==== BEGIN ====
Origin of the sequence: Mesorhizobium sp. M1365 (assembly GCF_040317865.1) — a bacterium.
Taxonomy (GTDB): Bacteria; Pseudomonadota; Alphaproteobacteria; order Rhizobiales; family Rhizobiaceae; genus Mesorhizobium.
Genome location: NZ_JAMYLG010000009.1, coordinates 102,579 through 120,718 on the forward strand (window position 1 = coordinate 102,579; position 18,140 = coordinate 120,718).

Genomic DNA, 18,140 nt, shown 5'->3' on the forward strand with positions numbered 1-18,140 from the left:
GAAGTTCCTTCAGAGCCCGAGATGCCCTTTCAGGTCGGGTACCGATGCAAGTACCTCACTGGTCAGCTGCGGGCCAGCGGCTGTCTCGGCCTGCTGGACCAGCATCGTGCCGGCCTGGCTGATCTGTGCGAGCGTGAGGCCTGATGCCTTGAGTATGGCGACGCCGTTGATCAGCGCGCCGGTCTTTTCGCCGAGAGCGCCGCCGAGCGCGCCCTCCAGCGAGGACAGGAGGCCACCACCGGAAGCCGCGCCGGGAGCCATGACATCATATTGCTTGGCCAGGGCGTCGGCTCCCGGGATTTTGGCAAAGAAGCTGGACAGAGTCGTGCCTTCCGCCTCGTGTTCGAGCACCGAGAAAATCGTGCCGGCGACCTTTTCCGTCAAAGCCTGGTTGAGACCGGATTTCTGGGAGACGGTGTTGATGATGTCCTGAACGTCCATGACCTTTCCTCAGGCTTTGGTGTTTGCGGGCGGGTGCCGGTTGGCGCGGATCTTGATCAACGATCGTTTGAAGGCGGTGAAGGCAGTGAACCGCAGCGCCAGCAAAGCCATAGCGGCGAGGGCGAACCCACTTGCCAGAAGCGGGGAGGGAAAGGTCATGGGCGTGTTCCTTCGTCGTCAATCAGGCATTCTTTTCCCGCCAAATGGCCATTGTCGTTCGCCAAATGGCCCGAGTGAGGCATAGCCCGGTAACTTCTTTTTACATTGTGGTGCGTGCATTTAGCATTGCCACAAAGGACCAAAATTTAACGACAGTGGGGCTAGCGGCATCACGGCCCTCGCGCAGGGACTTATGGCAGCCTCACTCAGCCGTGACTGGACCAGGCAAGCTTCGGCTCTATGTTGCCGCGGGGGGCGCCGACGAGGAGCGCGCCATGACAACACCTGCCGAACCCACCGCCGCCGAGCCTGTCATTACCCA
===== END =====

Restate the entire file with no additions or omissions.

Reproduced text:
Origin of the sequence: Mesorhizobium sp. M1365 (assembly GCF_040317865.1) — a bacterium.
Taxonomy (GTDB): Bacteria; Pseudomonadota; Alphaproteobacteria; order Rhizobiales; family Rhizobiaceae; genus Mesorhizobium.
Genome location: NZ_JAMYLG010000009.1, coordinates 102,579 through 120,718 on the forward strand (window position 1 = coordinate 102,579; position 18,140 = coordinate 120,718).

Genomic DNA, 18,140 nt, shown 5'->3' on the forward strand with positions numbered 1-18,140 from the left:
GAAGTTCCTTCAGAGCCCGAGATGCCCTTTCAGGTCGGGTACCGATGCAAGTACCTCACTGGTCAGCTGCGGGCCAGCGGCTGTCTCGGCCTGCTGGACCAGCATCGTGCCGGCCTGGCTGATCTGTGCGAGCGTGAGGCCTGATGCCTTGAGTATGGCGACGCCGTTGATCAGCGCGCCGGTCTTTTCGCCGAGAGCGCCGCCGAGCGCGCCCTCCAGCGAGGACAGGAGGCCACCACCGGAAGCCGCGCCGGGAGCCATGACATCATATTGCTTGGCCAGGGCGTCGGCTCCCGGGATTTTGGCAAAGAAGCTGGACAGAGTCGTGCCTTCCGCCTCGTGTTCGAGCACCGAGAAAATCGTGCCGGCGACCTTTTCCGTCAAAGCCTGGTTGAGACCGGATTTCTGGGAGACGGTGTTGATGATGTCCTGAACGTCCATGACCTTTCCTCAGGCTTTGGTGTTTGCGGGCGGGTGCCGGTTGGCGCGGATCTTGATCAACGATCGTTTGAAGGCGGTGAAGGCAGTGAACCGCAGCGCCAGCAAAGCCATAGCGGCGAGGGCGAACCCACTTGCCAGAAGCGGGGAGGGAAAGGTCATGGGCGTGTTCCTTCGTCGTCAATCAGGCATTCTTTTCCCGCCAAATGGCCATTGTCGTTCGCCAAATGGCCCGAGTGAGGCATAGCCCGGTAACTTCTTTTTACATTGTGGTGCGTGCATTTAGCATTGCCACAAAGGACCAAAATTTAACGACAGTGGGGCTAGCGGCATCACGGCCCTCGCGCAGGGACTTATGGCAGCCTCACTCAGCCGTGACTGGACCAGGCAAGCTTCGGCTCTATGTTGCCGCGGGGGGCGCCGACGAGGAGCGCGCCATGACAACACCTGCCGAACCCACCGCCGCCGAGCCTGTCATTACCCA